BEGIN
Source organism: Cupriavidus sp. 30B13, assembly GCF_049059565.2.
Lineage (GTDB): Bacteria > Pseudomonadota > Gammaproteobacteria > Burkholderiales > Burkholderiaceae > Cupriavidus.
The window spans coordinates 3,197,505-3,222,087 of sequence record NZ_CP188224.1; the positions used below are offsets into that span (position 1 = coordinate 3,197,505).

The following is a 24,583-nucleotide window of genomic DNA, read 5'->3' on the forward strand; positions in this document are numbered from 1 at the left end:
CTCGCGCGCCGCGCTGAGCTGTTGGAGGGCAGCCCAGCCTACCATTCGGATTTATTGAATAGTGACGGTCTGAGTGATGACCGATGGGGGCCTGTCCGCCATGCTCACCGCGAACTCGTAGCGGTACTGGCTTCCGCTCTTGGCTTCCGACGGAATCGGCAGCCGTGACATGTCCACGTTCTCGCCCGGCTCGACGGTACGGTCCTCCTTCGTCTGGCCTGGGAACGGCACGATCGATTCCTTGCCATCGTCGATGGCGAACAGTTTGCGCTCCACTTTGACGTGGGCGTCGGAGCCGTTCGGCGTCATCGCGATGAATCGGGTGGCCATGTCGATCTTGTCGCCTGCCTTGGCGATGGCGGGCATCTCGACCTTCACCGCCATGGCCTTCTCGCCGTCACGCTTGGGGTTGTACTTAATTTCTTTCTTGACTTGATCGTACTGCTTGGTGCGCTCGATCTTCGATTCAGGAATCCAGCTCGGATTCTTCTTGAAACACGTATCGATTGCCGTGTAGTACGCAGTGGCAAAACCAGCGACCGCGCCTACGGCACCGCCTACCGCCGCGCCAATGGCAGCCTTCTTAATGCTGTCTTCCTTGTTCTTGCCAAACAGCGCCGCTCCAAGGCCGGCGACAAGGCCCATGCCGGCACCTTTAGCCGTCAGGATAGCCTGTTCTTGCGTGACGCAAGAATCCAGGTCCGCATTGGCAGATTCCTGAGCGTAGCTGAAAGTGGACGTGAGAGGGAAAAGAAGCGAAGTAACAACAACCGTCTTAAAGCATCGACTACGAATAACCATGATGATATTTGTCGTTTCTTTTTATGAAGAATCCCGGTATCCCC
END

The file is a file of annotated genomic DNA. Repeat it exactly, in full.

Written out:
Source organism: Cupriavidus sp. 30B13, assembly GCF_049059565.2.
Lineage (GTDB): Bacteria > Pseudomonadota > Gammaproteobacteria > Burkholderiales > Burkholderiaceae > Cupriavidus.
The window spans coordinates 3,197,505-3,222,087 of sequence record NZ_CP188224.1; the positions used below are offsets into that span (position 1 = coordinate 3,197,505).

The following is a 24,583-nucleotide window of genomic DNA, read 5'->3' on the forward strand; positions in this document are numbered from 1 at the left end:
CTCGCGCGCCGCGCTGAGCTGTTGGAGGGCAGCCCAGCCTACCATTCGGATTTATTGAATAGTGACGGTCTGAGTGATGACCGATGGGGGCCTGTCCGCCATGCTCACCGCGAACTCGTAGCGGTACTGGCTTCCGCTCTTGGCTTCCGACGGAATCGGCAGCCGTGACATGTCCACGTTCTCGCCCGGCTCGACGGTACGGTCCTCCTTCGTCTGGCCTGGGAACGGCACGATCGATTCCTTGCCATCGTCGATGGCGAACAGTTTGCGCTCCACTTTGACGTGGGCGTCGGAGCCGTTCGGCGTCATCGCGATGAATCGGGTGGCCATGTCGATCTTGTCGCCTGCCTTGGCGATGGCGGGCATCTCGACCTTCACCGCCATGGCCTTCTCGCCGTCACGCTTGGGGTTGTACTTAATTTCTTTCTTGACTTGATCGTACTGCTTGGTGCGCTCGATCTTCGATTCAGGAATCCAGCTCGGATTCTTCTTGAAACACGTATCGATTGCCGTGTAGTACGCAGTGGCAAAACCAGCGACCGCGCCTACGGCACCGCCTACCGCCGCGCCAATGGCAGCCTTCTTAATGCTGTCTTCCTTGTTCTTGCCAAACAGCGCCGCTCCAAGGCCGGCGACAAGGCCCATGCCGGCACCTTTAGCCGTCAGGATAGCCTGTTCTTGCGTGACGCAAGAATCCAGGTCCGCATTGGCAGATTCCTGAGCGTAGCTGAAAGTGGACGTGAGAGGGAAAAGAAGCGAAGTAACAACAACCGTCTTAAAGCATCGACTACGAATAACCATGATGATATTTGTCGTTTCTTTTTATGAAGAATCCCGGTATCCCC